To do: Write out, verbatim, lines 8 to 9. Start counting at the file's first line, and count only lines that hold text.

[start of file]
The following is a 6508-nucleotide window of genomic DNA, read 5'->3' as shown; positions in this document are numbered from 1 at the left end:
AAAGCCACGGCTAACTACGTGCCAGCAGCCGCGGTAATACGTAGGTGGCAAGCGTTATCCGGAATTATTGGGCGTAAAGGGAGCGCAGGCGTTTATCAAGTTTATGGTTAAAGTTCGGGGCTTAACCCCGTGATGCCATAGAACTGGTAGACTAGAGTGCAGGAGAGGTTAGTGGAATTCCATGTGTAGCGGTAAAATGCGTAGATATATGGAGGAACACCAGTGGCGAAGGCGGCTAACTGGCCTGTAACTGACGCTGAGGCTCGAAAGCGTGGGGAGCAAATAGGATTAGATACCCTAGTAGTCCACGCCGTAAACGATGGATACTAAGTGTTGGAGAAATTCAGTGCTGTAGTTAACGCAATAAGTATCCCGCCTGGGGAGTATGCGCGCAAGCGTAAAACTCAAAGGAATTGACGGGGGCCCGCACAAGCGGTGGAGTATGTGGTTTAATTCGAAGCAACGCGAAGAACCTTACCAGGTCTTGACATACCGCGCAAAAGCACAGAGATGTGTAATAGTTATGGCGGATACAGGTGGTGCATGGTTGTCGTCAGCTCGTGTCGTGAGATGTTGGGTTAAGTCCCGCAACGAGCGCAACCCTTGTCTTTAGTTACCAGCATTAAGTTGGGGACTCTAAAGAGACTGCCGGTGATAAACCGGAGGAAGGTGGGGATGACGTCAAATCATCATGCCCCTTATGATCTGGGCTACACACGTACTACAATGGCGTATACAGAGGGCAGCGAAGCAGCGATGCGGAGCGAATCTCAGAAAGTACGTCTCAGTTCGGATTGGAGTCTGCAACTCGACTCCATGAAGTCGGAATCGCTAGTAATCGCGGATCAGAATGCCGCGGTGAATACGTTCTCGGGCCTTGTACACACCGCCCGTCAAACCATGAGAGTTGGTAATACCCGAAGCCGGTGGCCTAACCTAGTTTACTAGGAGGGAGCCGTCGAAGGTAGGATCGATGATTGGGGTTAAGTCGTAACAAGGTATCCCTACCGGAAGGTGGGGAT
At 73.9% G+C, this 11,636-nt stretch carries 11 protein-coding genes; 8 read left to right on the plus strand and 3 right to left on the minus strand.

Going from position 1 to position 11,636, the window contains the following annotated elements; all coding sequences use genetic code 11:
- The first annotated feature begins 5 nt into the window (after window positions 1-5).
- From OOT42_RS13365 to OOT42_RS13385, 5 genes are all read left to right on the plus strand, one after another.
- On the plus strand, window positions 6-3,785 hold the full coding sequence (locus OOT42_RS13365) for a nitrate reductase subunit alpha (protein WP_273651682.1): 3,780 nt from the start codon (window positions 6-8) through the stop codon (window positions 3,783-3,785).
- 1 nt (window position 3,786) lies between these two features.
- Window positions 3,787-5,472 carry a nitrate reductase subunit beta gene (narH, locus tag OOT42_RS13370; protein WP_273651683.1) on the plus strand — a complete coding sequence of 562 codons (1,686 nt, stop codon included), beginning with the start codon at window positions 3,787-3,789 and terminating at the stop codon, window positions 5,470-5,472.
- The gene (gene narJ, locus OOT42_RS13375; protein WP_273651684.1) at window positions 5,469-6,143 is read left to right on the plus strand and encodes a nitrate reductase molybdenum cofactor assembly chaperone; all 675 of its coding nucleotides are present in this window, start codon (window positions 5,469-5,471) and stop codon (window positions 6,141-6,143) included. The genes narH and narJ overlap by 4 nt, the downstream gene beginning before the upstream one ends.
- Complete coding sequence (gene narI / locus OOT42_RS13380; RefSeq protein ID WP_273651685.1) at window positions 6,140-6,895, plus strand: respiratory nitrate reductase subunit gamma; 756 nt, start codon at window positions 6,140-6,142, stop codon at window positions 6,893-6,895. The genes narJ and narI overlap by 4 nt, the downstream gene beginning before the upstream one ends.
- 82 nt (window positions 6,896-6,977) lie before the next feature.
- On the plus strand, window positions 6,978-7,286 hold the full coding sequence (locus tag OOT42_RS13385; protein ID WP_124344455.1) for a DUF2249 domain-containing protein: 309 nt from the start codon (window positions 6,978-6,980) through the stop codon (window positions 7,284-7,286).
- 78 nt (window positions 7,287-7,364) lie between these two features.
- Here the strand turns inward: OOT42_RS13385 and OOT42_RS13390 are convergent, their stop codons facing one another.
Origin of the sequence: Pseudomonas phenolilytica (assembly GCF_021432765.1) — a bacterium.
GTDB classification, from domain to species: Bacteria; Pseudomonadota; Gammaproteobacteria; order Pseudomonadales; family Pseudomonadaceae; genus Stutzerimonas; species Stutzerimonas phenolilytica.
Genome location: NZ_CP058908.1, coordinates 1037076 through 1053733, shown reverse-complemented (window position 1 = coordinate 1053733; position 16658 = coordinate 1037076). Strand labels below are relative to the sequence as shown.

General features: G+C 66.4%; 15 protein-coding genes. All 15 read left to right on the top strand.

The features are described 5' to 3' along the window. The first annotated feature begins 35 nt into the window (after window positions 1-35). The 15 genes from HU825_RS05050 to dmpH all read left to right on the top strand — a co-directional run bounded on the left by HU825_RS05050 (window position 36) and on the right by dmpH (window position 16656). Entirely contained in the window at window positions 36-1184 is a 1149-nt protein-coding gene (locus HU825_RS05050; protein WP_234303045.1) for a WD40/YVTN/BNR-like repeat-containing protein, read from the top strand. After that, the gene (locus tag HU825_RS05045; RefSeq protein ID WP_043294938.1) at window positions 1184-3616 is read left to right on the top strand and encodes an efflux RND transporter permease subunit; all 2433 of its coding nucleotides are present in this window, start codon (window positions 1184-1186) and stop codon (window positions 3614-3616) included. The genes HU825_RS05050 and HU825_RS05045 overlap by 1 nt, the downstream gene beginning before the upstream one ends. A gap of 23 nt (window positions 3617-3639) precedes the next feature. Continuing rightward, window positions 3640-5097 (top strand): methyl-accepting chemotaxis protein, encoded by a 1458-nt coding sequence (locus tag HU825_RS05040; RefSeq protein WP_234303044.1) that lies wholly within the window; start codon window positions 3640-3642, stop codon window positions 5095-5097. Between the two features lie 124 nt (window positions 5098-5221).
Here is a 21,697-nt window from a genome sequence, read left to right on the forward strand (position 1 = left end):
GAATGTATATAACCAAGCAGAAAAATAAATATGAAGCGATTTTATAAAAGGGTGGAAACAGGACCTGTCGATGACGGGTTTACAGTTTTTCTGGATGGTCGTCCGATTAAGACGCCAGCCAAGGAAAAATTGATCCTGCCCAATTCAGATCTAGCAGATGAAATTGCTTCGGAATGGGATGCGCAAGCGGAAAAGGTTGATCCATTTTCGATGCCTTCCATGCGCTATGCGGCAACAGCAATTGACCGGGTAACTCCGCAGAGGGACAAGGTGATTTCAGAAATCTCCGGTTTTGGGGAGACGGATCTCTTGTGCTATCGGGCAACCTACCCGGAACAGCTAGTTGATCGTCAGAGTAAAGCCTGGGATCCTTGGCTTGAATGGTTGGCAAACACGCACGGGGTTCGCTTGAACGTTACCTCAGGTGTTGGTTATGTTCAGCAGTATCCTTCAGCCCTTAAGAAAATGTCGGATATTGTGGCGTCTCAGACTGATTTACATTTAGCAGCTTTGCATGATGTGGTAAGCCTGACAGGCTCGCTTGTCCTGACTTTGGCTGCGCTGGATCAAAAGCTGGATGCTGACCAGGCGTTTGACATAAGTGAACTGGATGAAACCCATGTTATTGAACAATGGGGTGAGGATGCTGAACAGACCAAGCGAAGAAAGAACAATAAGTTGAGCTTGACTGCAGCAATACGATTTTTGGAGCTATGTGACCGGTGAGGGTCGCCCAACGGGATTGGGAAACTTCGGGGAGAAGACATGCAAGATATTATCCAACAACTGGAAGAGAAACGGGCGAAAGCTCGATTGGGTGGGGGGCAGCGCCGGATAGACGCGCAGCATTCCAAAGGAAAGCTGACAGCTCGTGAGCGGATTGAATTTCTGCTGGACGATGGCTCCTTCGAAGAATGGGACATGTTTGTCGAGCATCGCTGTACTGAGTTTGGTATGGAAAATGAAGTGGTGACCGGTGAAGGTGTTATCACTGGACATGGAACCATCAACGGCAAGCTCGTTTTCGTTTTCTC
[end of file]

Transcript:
- 1 nt (window position 3,786) lies between these two features.
- Window positions 3,787-5,472 carry a nitrate reductase subunit beta gene (narH, locus tag OOT42_RS13370; protein WP_273651683.1) on the plus strand — a complete coding sequence of 562 codons (1,686 nt, stop codon included), beginning with the start codon at window positions 3,787-3,789 and terminating at the stop codon, window positions 5,470-5,472.